The crucial point here is that the food is delivered to the pigeon completely at random. There is no pattern for the pigeon to be discerned, and the pigeon’s behaviour can in no way influence when food is given. But the pigeon’s brain is still constantly on the lookout for an explanation behind the food suddenly arising in the middle of the cage. In the words of the Paris Academy:
Seeing things which cannot be explained, even by the most gifted pigeon, initially stirs the pigeon mind to amazement…
So once the pigeon observes a correlation between its behaviour and the appearance of food, it infers causality and starts to perform a raindance. After the raindance is reinforced, Skinner notes that “A few accidental connections between a ritual and favourable consequences suffice to set up and maintain the behaviour in spite of many unreinforced instances.”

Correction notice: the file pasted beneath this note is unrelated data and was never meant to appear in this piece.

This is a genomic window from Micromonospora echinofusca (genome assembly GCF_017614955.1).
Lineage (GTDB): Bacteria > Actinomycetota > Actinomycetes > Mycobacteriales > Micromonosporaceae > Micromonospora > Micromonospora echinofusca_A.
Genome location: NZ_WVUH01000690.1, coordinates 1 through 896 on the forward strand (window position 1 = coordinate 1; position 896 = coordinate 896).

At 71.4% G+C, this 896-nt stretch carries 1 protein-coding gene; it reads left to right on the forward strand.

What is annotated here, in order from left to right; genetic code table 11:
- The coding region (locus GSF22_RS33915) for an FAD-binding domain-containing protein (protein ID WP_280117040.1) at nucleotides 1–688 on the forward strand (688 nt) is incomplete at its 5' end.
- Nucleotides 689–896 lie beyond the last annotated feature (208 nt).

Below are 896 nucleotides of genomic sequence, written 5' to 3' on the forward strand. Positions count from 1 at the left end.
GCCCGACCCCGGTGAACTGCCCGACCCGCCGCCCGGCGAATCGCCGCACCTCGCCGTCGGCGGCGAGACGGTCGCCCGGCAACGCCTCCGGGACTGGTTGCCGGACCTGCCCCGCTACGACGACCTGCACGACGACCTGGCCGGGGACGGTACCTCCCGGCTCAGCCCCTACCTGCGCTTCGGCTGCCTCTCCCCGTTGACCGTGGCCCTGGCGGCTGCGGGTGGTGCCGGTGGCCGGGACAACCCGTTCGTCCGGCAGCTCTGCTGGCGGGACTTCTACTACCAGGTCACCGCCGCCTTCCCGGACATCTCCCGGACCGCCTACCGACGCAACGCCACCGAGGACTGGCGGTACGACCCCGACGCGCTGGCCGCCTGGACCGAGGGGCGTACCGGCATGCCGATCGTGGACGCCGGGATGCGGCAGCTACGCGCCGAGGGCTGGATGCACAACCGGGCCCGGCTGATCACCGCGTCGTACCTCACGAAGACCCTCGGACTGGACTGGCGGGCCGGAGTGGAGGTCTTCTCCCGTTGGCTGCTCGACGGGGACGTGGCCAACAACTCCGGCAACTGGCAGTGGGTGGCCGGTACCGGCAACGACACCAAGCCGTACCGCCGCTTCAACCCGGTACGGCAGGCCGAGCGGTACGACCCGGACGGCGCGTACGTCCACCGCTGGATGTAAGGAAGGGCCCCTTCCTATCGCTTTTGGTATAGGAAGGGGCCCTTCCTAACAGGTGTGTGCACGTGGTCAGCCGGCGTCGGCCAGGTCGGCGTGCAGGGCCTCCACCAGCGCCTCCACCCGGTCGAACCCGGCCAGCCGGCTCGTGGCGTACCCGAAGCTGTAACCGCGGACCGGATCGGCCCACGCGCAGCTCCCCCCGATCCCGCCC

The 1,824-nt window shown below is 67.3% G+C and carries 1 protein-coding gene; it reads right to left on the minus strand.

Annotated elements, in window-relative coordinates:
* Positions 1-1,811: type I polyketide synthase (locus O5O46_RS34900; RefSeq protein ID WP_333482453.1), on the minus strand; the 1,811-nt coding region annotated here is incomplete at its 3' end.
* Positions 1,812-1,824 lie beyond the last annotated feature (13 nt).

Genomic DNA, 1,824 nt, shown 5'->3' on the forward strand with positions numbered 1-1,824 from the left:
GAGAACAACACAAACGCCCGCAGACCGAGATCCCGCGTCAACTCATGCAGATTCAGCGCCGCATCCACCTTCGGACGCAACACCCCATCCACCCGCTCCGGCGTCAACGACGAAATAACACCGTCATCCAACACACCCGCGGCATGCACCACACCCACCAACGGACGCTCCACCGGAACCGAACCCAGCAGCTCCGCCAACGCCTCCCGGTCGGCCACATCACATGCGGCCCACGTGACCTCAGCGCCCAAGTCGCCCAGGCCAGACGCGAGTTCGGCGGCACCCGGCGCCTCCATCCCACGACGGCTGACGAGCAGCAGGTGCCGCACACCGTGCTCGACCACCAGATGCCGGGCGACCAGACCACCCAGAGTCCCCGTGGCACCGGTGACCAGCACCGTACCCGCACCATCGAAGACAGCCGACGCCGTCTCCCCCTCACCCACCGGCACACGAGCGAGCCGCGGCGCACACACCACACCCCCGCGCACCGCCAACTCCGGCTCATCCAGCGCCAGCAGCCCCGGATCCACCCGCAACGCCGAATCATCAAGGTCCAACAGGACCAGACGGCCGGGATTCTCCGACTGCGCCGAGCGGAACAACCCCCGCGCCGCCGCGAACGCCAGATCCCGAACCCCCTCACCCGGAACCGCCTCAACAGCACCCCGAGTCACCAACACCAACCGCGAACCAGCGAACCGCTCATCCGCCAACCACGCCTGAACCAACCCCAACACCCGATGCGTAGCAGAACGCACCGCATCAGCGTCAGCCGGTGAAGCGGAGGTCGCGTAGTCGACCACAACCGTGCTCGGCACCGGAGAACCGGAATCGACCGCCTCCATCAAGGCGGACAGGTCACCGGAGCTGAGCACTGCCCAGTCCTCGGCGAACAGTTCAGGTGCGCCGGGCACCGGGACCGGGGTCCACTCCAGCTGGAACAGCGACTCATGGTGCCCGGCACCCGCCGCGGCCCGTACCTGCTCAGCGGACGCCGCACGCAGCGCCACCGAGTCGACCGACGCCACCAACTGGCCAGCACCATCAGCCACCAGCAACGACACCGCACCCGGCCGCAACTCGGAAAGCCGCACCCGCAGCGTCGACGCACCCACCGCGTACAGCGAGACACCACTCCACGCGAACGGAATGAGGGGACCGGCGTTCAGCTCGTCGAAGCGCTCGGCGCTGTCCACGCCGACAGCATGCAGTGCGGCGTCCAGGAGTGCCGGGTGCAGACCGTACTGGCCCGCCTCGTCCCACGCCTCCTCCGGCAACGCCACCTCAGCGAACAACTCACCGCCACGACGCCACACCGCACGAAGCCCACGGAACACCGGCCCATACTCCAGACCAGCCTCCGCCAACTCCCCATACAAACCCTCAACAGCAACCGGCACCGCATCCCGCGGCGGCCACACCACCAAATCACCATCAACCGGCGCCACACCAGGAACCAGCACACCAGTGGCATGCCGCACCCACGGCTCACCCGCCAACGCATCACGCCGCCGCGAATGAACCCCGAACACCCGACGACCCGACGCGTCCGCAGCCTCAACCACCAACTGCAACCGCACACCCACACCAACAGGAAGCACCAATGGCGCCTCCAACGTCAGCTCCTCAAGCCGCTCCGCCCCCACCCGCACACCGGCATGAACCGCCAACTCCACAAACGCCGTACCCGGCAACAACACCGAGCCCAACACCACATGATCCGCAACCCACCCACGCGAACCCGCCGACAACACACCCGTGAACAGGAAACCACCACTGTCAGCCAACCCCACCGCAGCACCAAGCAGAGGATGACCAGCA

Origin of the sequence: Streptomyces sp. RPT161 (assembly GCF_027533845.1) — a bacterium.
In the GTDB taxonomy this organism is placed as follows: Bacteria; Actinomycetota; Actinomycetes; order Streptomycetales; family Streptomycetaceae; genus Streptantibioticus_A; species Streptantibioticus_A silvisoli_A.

Our brains construct our reality, and modern neuroscience teaches us that our brains are, first and foremost of all, agents acting in the world (as I went through in more detail in my article on why we might be looking at the brain in the wrong way).
When we bring a lucky charm to an exam and write a good grade, when we think of someone and that person calls us twenty seconds later, or when we do something nice to a stranger and get a pay-raise the next day, we quickly think about these events as having been influenced by our behaviour, as falling under our agency. We talk about the law of attraction, about Karma or synchronicity, but very probably we should just acknowledge our tendency for over-inferring causality between things unrelated.